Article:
Coronavirus Bill: second reading
Concern and anger are growing that this warning of social distancing has been widely ignored over the weekend as many people took to their local parks…
Everyone has been urged to adhere to social distancing and a stark warning has been issued to everyone to act responsibly, but concern and anger are growing that this warning has been widely ignored over the weekend.
Many people took to their local parks and beaches to get out in the fresh air and enjoy the sun. From the pictures emerging on news channels and social media, many ignored Government advice to keep two metres apart, with crowds congregating in parks and beaches. Pictures have been widely shared of busy tube carriages this morning.
The UK is now facing the prospect of a total lockdown. The Coronavirus Bill is going to be debated in the Commons today and go through its second reading. The Bill is publicly available here. In essence, the Bill will give the Government more powers to lock down Britain to force people into self-isolation and distancing to try and prevent the virus continuing to spread so rapidly.
The Bill runs to 320 pages and includes the following provisions:
- Increasing police detainment powers to detain those people suspected of carrying the virus for quarantine
- Issuing £1000 fines to those refusing to issue a biological sample, such as a sample of blood or respiratory secretions - travel history must also be disclosed
- Restrictions on travel and giving police powers to ban all gatherings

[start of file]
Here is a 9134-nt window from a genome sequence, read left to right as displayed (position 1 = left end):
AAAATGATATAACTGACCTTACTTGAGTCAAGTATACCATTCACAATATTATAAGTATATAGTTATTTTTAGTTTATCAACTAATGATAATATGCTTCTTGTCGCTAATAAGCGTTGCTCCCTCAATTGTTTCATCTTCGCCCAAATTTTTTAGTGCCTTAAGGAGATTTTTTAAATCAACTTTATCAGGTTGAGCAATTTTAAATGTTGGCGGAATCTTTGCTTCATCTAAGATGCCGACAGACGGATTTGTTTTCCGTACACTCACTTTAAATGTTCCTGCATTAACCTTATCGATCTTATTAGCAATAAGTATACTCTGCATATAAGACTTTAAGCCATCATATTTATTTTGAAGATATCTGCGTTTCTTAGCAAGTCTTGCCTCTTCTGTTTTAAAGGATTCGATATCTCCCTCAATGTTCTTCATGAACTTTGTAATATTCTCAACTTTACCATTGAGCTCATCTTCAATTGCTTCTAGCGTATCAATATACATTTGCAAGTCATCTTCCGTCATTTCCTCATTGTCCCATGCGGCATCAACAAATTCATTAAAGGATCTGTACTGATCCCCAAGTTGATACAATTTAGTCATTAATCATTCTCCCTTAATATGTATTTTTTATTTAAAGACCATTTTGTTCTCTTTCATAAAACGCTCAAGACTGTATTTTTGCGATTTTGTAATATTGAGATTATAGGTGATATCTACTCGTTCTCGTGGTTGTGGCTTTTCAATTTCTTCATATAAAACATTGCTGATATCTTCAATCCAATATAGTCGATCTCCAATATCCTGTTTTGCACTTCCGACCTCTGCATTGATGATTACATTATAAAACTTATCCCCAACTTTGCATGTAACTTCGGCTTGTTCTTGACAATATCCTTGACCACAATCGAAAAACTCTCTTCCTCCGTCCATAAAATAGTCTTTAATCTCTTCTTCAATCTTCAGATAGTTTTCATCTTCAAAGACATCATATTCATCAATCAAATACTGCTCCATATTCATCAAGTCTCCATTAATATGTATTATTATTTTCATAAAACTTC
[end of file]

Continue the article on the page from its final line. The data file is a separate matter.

- Streamlining NHS procedures, including allowing death certificates to be issued by funeral directors instead of having the need for a second confirmatory medical certificate to allow for a cremation to take place
- Postponement of upcoming elections and referendums
- Ports and airports to be closed
- Emergency registration of many medical and other staff including doctors, nurses, allied health professionals, and social workers
- Temporary closure of educational institutions and childcare premises
- Modifications to the way statutory sick pay applies
- Court proceedings to be held remotely via video link
- Powers to intervene if it is suspected that the distribution of food is being disrupted.
If the Bill is passed, as is anticipated, then these measures could be in place for up to two years.
Public bodies are being asked to deal with vast changes at short notice and with limited resources. The Bill is lengthy and allows for various orders to be made. As a leading public sector advisory firm we are here to help with the vast workload lawyers at public bodies are going to be facing.